Victor Alba possesses impressive credentials for undertaking a survey of the Latin American labor movement, and his latest writing justifies his high reputation among Latin Americanists. It is built upon two earlier labor histories which appeared in France (1953) and in Mexico (1963).

Politics and the Labor Movement in Latin America is divided into three sections. The first provides a brief but excellent introduction to societal relationships in Latin America from the colonial era to the present and establishes the environment in which workers’ associations evolved. Part II delineates the main ideological movements which have sought labor’s favor. In general, Alba’s pattern of presentation is to discuss anarcho-syndicalism, socialism, Communism, and populism in terms of the nature of each movement, its role in a number of specific countries, and its international affiliations and activities. Part III reviews unionism in each of the Latin American nations and then concludes with an analysis of the contradictions facing labor and of the prospects for resolving basic problems.

In the aggregate, this is a well-researched and interestingly written work, and the author shows a talent for making interpretative points concisely and clearly. In his ideological section, for example, he explains anarchism’s appeal to workers as resulting primarily from the fictional nature of political life. That is to say, a purportedly democratic political process was so riddled with defects as to convince the workers that the political system offered no hope for solving their economic claims. “Thus the appeal of anarchism—with its promise of direct action, its extreme ethical severity” (p. 38). For its part, socialism failed to achieve importance as an organized movement except in those few countries experiencing a heavy immigration from Europe. Nonetheless, its ideological precepts spread throughout the continent, and today socialism influences all political and economic currents. On the other hand, a “history of the labor movement in Latin America could be written with no more than passing reference to Communism” (p. 118). Alba contends that, whereas Communism did win supporters among intellectuals and certain middle sectors who in turn exercised some sway over organized labor, it never attained any major status among the workers themselves.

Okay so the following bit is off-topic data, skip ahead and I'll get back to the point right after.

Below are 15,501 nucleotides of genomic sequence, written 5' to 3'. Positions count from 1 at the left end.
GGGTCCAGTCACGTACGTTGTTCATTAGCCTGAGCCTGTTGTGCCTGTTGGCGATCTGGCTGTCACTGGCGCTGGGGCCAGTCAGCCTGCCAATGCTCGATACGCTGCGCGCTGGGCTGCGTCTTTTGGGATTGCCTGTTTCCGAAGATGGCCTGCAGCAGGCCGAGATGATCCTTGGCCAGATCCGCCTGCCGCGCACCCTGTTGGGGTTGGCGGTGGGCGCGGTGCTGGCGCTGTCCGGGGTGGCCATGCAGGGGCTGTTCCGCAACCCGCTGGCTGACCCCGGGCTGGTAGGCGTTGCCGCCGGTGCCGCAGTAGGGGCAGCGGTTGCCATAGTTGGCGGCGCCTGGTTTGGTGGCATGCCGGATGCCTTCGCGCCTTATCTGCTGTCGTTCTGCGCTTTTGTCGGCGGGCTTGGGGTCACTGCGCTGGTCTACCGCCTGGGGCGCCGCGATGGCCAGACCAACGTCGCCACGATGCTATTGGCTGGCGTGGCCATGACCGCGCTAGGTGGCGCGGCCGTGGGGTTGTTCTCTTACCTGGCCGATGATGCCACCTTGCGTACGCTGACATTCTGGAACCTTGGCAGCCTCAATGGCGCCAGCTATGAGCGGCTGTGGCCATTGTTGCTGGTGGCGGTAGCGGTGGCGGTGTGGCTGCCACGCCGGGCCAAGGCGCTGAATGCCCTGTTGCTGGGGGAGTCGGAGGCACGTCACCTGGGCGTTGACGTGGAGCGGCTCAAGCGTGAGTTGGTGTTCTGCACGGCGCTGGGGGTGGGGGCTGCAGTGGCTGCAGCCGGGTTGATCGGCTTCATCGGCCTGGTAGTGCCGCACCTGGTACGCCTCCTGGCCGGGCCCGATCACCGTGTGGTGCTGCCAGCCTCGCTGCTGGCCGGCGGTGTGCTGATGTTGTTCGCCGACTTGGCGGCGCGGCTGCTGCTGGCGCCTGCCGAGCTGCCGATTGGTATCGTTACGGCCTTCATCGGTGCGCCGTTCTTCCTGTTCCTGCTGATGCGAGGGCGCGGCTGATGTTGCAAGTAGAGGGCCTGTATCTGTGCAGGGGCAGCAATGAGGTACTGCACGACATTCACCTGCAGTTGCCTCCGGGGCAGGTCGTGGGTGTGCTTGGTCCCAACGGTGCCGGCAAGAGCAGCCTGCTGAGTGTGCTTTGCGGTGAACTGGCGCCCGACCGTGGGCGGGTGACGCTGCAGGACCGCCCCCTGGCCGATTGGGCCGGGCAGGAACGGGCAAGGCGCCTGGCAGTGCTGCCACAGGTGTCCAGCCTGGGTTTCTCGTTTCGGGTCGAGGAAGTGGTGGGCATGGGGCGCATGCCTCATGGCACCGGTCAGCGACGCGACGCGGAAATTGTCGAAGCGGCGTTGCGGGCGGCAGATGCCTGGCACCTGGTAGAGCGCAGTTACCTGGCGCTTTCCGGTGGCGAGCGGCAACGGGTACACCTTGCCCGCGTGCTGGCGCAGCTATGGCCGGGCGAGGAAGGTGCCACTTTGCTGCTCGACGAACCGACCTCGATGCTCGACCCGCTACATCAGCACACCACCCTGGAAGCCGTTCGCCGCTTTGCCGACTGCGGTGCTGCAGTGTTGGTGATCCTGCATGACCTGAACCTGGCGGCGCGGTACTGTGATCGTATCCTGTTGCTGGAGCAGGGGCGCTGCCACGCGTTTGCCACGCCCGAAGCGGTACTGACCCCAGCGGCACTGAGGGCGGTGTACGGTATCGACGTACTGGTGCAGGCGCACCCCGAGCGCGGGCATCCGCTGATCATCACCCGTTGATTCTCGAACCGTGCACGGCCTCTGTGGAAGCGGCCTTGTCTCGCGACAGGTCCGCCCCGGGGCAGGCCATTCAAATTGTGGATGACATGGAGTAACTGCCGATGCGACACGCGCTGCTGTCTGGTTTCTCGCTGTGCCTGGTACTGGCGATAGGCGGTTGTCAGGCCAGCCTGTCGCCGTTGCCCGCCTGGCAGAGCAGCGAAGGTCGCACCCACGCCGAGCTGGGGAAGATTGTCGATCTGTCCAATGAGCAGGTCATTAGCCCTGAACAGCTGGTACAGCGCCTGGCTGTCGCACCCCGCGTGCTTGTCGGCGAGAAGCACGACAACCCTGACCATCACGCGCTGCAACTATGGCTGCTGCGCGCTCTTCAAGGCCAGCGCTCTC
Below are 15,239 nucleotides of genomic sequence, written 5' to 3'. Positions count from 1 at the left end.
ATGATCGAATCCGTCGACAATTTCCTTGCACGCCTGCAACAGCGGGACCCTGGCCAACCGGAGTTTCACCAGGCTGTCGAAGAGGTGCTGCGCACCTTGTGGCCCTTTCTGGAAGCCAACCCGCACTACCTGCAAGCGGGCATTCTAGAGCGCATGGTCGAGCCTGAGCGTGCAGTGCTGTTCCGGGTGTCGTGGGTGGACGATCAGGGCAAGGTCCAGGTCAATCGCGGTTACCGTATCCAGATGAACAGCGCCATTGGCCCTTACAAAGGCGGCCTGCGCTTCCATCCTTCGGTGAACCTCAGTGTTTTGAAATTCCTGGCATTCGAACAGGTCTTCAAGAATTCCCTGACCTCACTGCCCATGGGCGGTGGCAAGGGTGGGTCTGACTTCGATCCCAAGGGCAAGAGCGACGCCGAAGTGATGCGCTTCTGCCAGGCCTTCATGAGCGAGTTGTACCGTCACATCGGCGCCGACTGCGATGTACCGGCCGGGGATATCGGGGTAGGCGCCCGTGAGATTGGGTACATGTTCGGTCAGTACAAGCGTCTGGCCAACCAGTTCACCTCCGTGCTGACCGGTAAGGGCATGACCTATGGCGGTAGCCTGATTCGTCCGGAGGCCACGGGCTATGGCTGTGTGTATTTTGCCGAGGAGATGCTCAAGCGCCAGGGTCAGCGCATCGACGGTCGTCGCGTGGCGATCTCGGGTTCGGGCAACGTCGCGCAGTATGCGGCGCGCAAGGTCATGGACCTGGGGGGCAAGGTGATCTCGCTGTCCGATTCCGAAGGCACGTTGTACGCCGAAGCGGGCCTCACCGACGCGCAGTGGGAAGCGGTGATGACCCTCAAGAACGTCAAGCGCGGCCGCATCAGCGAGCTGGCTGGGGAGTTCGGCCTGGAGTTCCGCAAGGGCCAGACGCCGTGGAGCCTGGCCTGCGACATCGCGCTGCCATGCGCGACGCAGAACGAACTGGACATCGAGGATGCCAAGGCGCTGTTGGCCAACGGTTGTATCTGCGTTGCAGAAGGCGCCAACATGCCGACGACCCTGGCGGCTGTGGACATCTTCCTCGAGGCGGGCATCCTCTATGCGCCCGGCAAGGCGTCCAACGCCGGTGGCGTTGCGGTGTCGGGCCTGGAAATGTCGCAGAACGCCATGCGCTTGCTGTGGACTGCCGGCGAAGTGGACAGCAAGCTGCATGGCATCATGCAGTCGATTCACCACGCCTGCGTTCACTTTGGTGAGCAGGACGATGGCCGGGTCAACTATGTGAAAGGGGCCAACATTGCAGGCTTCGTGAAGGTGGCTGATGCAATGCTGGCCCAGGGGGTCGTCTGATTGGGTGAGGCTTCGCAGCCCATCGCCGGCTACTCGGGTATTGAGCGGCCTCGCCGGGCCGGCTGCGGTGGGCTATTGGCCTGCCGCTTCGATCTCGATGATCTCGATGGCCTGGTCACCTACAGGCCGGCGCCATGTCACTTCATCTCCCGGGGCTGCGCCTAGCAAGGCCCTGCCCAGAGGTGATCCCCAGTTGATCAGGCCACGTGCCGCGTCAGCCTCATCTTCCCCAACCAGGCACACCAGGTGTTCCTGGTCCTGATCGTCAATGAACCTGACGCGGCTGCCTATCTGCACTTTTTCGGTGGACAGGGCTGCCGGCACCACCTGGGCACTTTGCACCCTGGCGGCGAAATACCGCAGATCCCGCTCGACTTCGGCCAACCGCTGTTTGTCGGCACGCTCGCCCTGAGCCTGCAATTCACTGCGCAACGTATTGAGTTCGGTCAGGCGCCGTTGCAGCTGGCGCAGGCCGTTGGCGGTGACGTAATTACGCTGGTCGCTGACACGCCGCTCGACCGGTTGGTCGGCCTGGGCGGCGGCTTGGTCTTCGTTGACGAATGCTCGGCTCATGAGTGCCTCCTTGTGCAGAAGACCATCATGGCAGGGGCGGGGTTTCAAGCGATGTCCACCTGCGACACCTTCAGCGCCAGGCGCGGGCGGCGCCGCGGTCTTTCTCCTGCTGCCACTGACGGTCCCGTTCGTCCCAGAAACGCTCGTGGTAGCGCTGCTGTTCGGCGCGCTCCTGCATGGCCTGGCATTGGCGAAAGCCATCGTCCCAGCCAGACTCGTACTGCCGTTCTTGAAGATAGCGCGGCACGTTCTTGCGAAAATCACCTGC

Throughout his study the author details the incongruities and difficulties which plague organized labor in Latin America. He sees unionism suffering from excessive governmental control, internal bureaucratization, and unfortunate manipulative characteristics. Furthermore, workers find themselves in the contradictory position of needing to change the social structure in order to strengthen their situation, yet holding to the status quo for fear of being pushed from their relatively privileged standing in society.

The reviewer found only a few items with which to take issue. Occasionally, especially in the country studies, the author leaves his reader wondering why some matters are as they are. Thus, why is it that both of Colombia’s principal confederations belong to ORIT, but cannot find a common ground for merger? (The impasse could have been explained by personality and doctrinal differences which separate them.) Or, has “rigid discipline” (p. 253) been the Communists’ only organizational advantage in gaining them a preeminent position in Chile’s single important confederation? (Among other factors, a word on the Labor Code’s general prohibition of salaried union officers and the manner in which this has accrued to the Communists’ favor, might have given more perspective to the problem.) It seemed to the reviewer that the unique nature of the Chilean Socialist Party was ignored in Chapter 5. Moreover, was there really a Chilean women’s union called “Unión es Fuerza of Negreiros” (p. 248)?

Still, the balance of the book is overwhelmingly on the positive side; Víctor Alba’s presentation of rich new data and insightful interpretations regarding a fascinating slice of group politics in Latin America can only expand his already large circle of admirers.